Did you know babies can be produced through the harvest of skin cells? This might sound a bit like science fiction, but a new form of reproduction technology called in vitro gametogenesis, or IVG, is propelling this idea into reality. Through the process of IVG, cells can be converted into artificial gametes which are then able to form fully-functioning and implantable embryos. IVG trials with human subjects have not yet begun, but successful studies with mice have occurred. Ultimately, in vitro gametogenesis procedures someday resulting in human beings will immensely alter how we view our networks of life.
Through in vitro gametogenesis, couples unable to reproduce by traditional means would receive renewed fertility. As stated in a 2014 article published in the Journal of Medical Ethics, “Same-sex couples . . . would be able to have children as closely genetically related to them as those produced by couples through sexual reproduction.” Additionally, children could be engineered with only one biological parent, though this would increase the risk of genetic disorders. Babies could also be born with more than two biological parents. Skin cells from fresh hair follicles of the deceased could even be used by spouses to create children their significant other will never meet. Unsurprisingly, the idea of such abounding opportunities results equally in acceptance and controversy.
Many ethical and legal inquiries continue to be raised about IVG. For example, a 2017 article published in the journal Science Translational Medicine questioned what would happen if someone were to steal another person’s skin cells to make illegitimate children using that person’s genes. Additionally, usage of IVG coupled with gene editing and modification capabilities might allow parents unlimited opportunities to create so-called “designer babies.” IVG would also contribute to the development of a population featuring less genetic variety, as the process increases the possibility of identical gene production or homozygosity.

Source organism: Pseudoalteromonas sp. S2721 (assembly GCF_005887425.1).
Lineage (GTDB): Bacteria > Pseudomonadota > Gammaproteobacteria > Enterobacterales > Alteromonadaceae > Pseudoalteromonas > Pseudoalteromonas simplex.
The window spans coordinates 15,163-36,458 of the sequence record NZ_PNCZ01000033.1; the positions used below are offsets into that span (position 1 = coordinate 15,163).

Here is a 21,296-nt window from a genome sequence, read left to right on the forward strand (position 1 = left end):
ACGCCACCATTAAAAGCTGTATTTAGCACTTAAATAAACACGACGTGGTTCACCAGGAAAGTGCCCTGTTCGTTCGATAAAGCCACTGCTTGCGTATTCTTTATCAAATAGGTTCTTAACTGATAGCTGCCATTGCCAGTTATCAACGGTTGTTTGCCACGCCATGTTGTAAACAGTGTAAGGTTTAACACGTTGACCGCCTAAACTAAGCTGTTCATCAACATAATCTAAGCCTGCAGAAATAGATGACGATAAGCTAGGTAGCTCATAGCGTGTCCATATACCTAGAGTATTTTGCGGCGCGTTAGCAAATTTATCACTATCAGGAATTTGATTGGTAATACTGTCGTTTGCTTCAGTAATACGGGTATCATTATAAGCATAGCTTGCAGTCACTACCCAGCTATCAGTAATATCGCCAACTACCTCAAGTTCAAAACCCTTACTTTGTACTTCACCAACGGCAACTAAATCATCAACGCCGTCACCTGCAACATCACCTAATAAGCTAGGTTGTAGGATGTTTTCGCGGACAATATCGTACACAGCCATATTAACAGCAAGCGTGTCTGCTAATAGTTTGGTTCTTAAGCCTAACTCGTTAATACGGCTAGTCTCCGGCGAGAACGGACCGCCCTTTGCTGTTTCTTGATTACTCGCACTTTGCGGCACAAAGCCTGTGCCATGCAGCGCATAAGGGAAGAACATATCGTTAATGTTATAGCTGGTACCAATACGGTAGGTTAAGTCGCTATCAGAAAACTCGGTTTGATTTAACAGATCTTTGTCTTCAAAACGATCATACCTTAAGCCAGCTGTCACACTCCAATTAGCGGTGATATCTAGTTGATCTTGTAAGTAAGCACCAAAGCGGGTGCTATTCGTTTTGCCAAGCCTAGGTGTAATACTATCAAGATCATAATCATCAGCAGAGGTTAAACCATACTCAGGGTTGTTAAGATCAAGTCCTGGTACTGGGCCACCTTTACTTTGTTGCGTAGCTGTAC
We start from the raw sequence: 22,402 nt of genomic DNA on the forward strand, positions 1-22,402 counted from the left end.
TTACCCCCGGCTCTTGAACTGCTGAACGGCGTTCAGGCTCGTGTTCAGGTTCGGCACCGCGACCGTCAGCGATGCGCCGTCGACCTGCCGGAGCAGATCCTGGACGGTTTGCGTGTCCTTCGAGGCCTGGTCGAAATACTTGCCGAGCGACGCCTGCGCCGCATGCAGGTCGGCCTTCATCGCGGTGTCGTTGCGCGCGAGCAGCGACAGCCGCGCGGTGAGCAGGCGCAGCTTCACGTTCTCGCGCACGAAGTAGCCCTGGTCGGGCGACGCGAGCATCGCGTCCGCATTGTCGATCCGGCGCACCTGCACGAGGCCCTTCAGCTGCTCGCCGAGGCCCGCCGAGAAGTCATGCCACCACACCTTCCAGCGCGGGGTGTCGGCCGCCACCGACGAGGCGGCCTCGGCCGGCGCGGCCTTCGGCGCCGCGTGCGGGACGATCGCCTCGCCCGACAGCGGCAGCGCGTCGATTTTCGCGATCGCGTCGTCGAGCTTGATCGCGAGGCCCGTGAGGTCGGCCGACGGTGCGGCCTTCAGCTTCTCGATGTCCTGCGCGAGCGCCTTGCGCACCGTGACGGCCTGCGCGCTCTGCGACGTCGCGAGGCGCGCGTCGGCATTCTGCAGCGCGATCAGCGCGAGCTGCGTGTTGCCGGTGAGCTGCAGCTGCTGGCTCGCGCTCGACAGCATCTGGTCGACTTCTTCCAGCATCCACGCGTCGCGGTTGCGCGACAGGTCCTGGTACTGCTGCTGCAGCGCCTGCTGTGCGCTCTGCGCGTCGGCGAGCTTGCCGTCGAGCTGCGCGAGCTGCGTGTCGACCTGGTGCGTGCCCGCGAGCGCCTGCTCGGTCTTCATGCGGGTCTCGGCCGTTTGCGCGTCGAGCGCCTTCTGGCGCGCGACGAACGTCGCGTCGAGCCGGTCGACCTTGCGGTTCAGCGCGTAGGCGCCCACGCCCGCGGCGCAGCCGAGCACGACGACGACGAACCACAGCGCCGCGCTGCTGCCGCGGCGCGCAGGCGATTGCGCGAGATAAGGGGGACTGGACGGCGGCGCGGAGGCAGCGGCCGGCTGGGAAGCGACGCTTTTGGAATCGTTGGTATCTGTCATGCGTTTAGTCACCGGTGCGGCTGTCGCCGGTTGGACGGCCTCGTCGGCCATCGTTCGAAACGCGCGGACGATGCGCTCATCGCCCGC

According to a 2015 article published in the Journal of Law and the Biosciences, an additional unintended effect of in vitro gametogenesis could be augmented social inequality. Those able to afford IVG technology would be able to literally “design” their offspring for success by selecting embryos likely to develop superior physical or mental traits. This ability could result in a new-age cycle similar to that of poverty. IVG might even lead to a new connotation of the term “survival of the fittest.”
So, where does this information leave us? Ultimately, we must make up own minds and form our own opinions regarding this matter. However, it is apparent IVG’s impact on our world will be lasting. IVG could forge new family structures and alter the relationships individuals have with their offspring. In these terms, how we view reproduction and origins of life, in addition to the hereditary and ancestral systems in which we exist, could be forever changed. The production of new generations of mankind through in vitro gametogenesis will inevitably transform the ways in which we perceive networks of life.
Cohen, I. G., Daley, G. Q., & Adashi, E. Y. (2017). Disruptive Reproductive Technologies. Science Translational Medicine, 9(372), 1-3. doi:10.1126/scitranslmed.aag2959
Palacios-González, C., Harris, J., & Testa, G. (2014). Multiplex Parenting: IVG and the Generations to Come. Journal of Medical Ethics, 40(11), 752-758. doi:10.1136/medethics-2013-101810
Suter, S. (2015). In Vitro Gametogenesis: Just Another Way to Have a Baby?. Journal of Law and the Biosciences, 3(1), 87-119. doi:10.1093/jlb/lsv057